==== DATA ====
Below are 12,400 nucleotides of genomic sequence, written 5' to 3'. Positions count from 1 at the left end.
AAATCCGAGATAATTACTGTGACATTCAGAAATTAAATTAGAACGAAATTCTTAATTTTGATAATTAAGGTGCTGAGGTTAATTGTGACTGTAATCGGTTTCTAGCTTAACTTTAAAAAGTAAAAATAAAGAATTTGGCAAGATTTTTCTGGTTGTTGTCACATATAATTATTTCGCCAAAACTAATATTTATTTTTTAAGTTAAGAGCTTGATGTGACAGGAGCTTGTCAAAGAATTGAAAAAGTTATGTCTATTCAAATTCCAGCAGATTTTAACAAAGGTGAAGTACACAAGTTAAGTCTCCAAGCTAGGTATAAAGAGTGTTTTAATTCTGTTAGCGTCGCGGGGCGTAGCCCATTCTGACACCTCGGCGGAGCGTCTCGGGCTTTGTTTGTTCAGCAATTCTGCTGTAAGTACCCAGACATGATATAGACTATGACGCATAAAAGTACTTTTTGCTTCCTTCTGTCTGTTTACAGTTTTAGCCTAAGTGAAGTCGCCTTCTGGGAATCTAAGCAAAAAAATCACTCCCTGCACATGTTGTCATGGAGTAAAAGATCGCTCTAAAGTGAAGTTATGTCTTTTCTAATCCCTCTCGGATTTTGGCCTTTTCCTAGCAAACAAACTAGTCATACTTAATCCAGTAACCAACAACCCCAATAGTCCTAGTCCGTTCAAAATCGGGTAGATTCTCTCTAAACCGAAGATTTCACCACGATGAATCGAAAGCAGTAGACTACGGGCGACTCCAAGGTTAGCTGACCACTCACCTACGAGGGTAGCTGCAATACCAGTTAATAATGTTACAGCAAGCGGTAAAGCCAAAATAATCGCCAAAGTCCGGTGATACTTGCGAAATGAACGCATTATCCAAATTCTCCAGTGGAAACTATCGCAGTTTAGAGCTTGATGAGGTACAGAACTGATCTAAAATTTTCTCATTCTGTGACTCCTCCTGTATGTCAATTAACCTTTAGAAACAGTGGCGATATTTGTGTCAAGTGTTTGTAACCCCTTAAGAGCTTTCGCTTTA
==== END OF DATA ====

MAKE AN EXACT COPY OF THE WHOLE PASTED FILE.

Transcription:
Below are 12,400 nucleotides of genomic sequence, written 5' to 3'. Positions count from 1 at the left end.
AAATCCGAGATAATTACTGTGACATTCAGAAATTAAATTAGAACGAAATTCTTAATTTTGATAATTAAGGTGCTGAGGTTAATTGTGACTGTAATCGGTTTCTAGCTTAACTTTAAAAAGTAAAAATAAAGAATTTGGCAAGATTTTTCTGGTTGTTGTCACATATAATTATTTCGCCAAAACTAATATTTATTTTTTAAGTTAAGAGCTTGATGTGACAGGAGCTTGTCAAAGAATTGAAAAAGTTATGTCTATTCAAATTCCAGCAGATTTTAACAAAGGTGAAGTACACAAGTTAAGTCTCCAAGCTAGGTATAAAGAGTGTTTTAATTCTGTTAGCGTCGCGGGGCGTAGCCCATTCTGACACCTCGGCGGAGCGTCTCGGGCTTTGTTTGTTCAGCAATTCTGCTGTAAGTACCCAGACATGATATAGACTATGACGCATAAAAGTACTTTTTGCTTCCTTCTGTCTGTTTACAGTTTTAGCCTAAGTGAAGTCGCCTTCTGGGAATCTAAGCAAAAAAATCACTCCCTGCACATGTTGTCATGGAGTAAAAGATCGCTCTAAAGTGAAGTTATGTCTTTTCTAATCCCTCTCGGATTTTGGCCTTTTCCTAGCAAACAAACTAGTCATACTTAATCCAGTAACCAACAACCCCAATAGTCCTAGTCCGTTCAAAATCGGGTAGATTCTCTCTAAACCGAAGATTTCACCACGATGAATCGAAAGCAGTAGACTACGGGCGACTCCAAGGTTAGCTGACCACTCACCTACGAGGGTAGCTGCAATACCAGTTAATAATGTTACAGCAAGCGGTAAAGCCAAAATAATCGCCAAAGTCCGGTGATACTTGCGAAATGAACGCATTATCCAAATTCTCCAGTGGAAACTATCGCAGTTTAGAGCTTGATGAGGTACAGAACTGATCTAAAATTTTCTCATTCTGTGACTCCTCCTGTATGTCAATTAACCTTTAGAAACAGTGGCGATATTTGTGTCAAGTGTTTGTAACCCCTTAAGAGCTTTCGCTTTA